Remember when we learned in the pancreas introduction post that the pancreas synthesizes and secretes enzymes to digest the food your pet eats? These enzymes include lipase and amylase. They are sent through the pancreatic ducts (then into the common bile duct) into the duodenum where they work on the food that has been ingested. But what happens if these digestive enzymes cannot make their normal journey?
Occasionally, the pancreas becomes inflamed and swollen. As the pancreas becomes increasingly inflamed, the ducts that connect the pancreas and duodenum become inflamed as well. As this inflammation progresses, the ducts get squeezed down and unable to carry enzymes from the pancreas to the duodenum.
The Pet Health Journal: A 6 Month Journal For Medications, Exams, & Healthy Living was officially published this week!
We're so excited to share this work book with you and hope you get a chance to see it in person. If you live near Ashley or Yvonne, you've probably seen the proof copies because we've been carrying them around everywhere with us the last few weeks!!!
If you'd like a journal of your very own, visit Amazon and grab a copy today! We'll be setting up with additional online retailers in the next week or so, so keep a look out for the Pet Health Journal at your favorite retailer.
We are also making the Pet Health Journal available for wholesale to veterinary clinics and hospitals, so if you think your veterinarian might want to carry it have them send us an email at firstname.lastname@example.org and we'll get them set up.
We want to give a big thank you to everyone who helped get the Pet Health Journal finished.
We hope this journal helps pets and their families live a happier, healthier life together.
What is the Pancreas?
The pancreas is a small organ that sits just below the stomach, tucked into a bend in the small intestine. It is an accessory organ of the gastrointestinal system and has both endocrine and exocrine properties.
Exocrine means the body uses series of ducts to excrete things outside of the body, like sweat.
Endocrine means the body secretes hormones directly into the blood stream, like insulin.
Heartworm disease is what is called a vector borne disease. What this means is that a vector, in this case a mosquito, transmits or gives the disease to the animal through a blood meal.
When the mosquito is feeding on your dog or cats’ blood, they are simultaneously injecting an immature form of heartworm! It is caused by the nematode (small worm) parasite, Dirofilaria immitus. We abbreviate their name as D. immitus.
When these immature heartworms, or larvae enter the body they start to grow and mature. Depending on whether they enter a dog or cat, as to when the problems will start to occur.
Dogs are what is called the ‘definitive or natural’ host for heartworms, cats on the other hand are known as ‘aberrant’ hosts. Because of this, the disease behaves very differently in each of these host species.
Dogs and Heartworm Disease
Let’s first look at heartworm disease in dogs, the natural host. All canid species can become infected with heartworm disease, that means not only the neighborhood dogs, but the foxes, coyotes and wolves (yikes!). If you have mosquitos in your yard, you have heartworm disease!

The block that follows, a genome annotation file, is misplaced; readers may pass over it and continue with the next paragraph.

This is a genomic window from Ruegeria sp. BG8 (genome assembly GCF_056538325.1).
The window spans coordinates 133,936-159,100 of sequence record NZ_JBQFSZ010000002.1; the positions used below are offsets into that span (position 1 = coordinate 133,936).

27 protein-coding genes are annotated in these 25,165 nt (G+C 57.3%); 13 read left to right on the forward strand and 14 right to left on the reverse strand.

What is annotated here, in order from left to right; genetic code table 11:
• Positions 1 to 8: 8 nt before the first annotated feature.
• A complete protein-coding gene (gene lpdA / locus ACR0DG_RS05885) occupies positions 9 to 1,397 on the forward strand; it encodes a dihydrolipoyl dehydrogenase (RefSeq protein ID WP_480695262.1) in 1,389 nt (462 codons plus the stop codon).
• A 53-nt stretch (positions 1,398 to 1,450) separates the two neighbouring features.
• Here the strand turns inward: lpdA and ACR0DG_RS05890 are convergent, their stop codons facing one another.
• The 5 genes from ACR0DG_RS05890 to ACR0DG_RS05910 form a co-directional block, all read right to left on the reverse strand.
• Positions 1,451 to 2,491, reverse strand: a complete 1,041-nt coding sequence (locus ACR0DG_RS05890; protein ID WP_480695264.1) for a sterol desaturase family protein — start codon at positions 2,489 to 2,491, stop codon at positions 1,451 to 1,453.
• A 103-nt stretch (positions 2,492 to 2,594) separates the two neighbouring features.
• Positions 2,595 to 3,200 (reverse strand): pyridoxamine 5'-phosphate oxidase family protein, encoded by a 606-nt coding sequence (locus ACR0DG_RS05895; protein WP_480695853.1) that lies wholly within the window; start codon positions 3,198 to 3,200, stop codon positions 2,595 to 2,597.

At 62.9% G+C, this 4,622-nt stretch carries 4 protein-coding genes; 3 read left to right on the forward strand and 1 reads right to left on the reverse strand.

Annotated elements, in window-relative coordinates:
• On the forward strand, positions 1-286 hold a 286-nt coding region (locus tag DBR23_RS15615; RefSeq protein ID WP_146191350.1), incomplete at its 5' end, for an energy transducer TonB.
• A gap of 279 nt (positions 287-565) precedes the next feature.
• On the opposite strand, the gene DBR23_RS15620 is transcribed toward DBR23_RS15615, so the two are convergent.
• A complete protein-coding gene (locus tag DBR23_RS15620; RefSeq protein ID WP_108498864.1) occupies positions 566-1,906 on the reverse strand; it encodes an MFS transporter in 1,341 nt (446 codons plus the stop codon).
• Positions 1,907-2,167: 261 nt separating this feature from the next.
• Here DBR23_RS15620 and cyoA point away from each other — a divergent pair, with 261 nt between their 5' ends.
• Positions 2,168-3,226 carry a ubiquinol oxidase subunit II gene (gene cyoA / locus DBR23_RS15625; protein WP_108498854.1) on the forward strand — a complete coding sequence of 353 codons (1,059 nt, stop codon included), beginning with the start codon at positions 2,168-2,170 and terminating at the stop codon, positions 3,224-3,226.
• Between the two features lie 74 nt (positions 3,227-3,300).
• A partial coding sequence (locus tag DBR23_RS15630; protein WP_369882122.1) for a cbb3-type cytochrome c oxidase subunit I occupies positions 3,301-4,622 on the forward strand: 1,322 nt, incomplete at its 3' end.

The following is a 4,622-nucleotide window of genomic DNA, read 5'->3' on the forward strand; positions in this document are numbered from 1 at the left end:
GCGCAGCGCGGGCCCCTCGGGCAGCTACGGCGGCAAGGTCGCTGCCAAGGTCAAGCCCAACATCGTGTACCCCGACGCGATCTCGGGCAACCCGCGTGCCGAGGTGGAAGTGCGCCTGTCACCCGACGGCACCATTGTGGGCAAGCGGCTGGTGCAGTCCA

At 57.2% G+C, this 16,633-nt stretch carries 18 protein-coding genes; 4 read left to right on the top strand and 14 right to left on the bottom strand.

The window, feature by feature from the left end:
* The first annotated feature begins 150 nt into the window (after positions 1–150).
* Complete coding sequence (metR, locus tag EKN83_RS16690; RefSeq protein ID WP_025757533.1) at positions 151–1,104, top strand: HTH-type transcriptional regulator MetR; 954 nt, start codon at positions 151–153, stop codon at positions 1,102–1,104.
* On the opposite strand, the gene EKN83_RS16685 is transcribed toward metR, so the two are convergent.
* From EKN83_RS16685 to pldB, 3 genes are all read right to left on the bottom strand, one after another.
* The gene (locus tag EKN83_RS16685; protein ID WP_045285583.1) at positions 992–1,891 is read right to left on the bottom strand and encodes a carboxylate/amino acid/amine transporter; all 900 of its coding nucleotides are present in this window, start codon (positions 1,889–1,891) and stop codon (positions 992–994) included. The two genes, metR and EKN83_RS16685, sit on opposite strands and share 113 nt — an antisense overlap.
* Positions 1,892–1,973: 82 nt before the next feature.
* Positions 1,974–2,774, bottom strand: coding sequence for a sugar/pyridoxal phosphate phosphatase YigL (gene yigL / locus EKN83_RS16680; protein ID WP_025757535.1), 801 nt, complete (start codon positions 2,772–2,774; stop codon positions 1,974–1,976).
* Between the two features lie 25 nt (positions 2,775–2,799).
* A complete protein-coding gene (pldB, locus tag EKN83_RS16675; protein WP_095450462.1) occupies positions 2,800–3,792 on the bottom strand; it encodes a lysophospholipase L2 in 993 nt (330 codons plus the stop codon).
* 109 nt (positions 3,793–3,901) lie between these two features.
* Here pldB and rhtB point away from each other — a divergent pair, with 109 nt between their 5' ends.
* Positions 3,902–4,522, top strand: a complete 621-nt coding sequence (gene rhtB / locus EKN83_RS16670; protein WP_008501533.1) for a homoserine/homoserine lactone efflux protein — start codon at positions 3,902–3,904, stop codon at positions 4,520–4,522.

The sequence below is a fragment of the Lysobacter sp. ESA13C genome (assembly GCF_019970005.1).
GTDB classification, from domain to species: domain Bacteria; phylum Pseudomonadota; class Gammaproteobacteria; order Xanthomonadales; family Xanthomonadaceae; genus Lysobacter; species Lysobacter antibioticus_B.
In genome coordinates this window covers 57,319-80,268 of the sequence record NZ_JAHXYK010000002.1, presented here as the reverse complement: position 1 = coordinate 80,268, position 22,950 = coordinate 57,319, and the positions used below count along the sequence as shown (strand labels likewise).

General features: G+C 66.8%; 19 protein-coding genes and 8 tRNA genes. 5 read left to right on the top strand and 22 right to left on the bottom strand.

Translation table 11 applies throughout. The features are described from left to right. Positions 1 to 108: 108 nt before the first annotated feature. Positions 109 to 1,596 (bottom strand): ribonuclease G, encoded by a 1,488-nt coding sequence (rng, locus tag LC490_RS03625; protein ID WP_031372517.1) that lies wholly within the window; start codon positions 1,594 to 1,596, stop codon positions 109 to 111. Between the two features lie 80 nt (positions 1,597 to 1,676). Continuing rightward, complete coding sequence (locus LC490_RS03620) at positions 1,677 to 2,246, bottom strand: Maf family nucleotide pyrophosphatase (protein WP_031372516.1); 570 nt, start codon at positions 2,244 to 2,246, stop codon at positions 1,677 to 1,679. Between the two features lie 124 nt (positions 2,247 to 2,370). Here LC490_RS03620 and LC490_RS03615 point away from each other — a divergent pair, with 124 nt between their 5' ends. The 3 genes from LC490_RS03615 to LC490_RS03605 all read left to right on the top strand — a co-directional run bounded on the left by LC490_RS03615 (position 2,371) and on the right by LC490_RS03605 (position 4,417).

We're so excited to start 2019 with big plans for the year. Thank you for joining us since we launched in August. We hope the information we're providing is helping you and your family live happier, healthier lives.
What we accomplished in 2018
2018 was a learning year for IMFPP. We launched the website in August and since then have been working hard at creating weekly blog posts as well as creating the disease pages.
Our weekly blog post has been a place of pride for us. We're working hard to ensure it is released every Thursday morning and has the highest quality information. We've had some amazing contributing authors and plan to keep bringing you the best we can.
Currently the pages that have the most information are the urinary, endocrine, liver, hematology, and immunology. These pages are not 100% complete, but most of the basics are there. As we continue to grow, these pages will continue to be fleshed out.
We're excited to have grown our newsletter list to over 100 subscribers! Everyone on our list got a copy of our Weekly Treatment Tracker and we've heard great feedback on it. Thank you so much to everyone that's joined us so far. If you'd like to join here's the link: Subscribe Now!
In the background we've been working on the nitty-gritty details to set up our business for the growth we have planned in the future.
Plans for 2019
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This website is NOT a substitute for veterinary care with a veterinarian. We recommend you follow the advice and treatment plan as prescribed by your veterinarian, and only after discussing anything found on this website with your veterinarian, with their approval, implementing advice found here.
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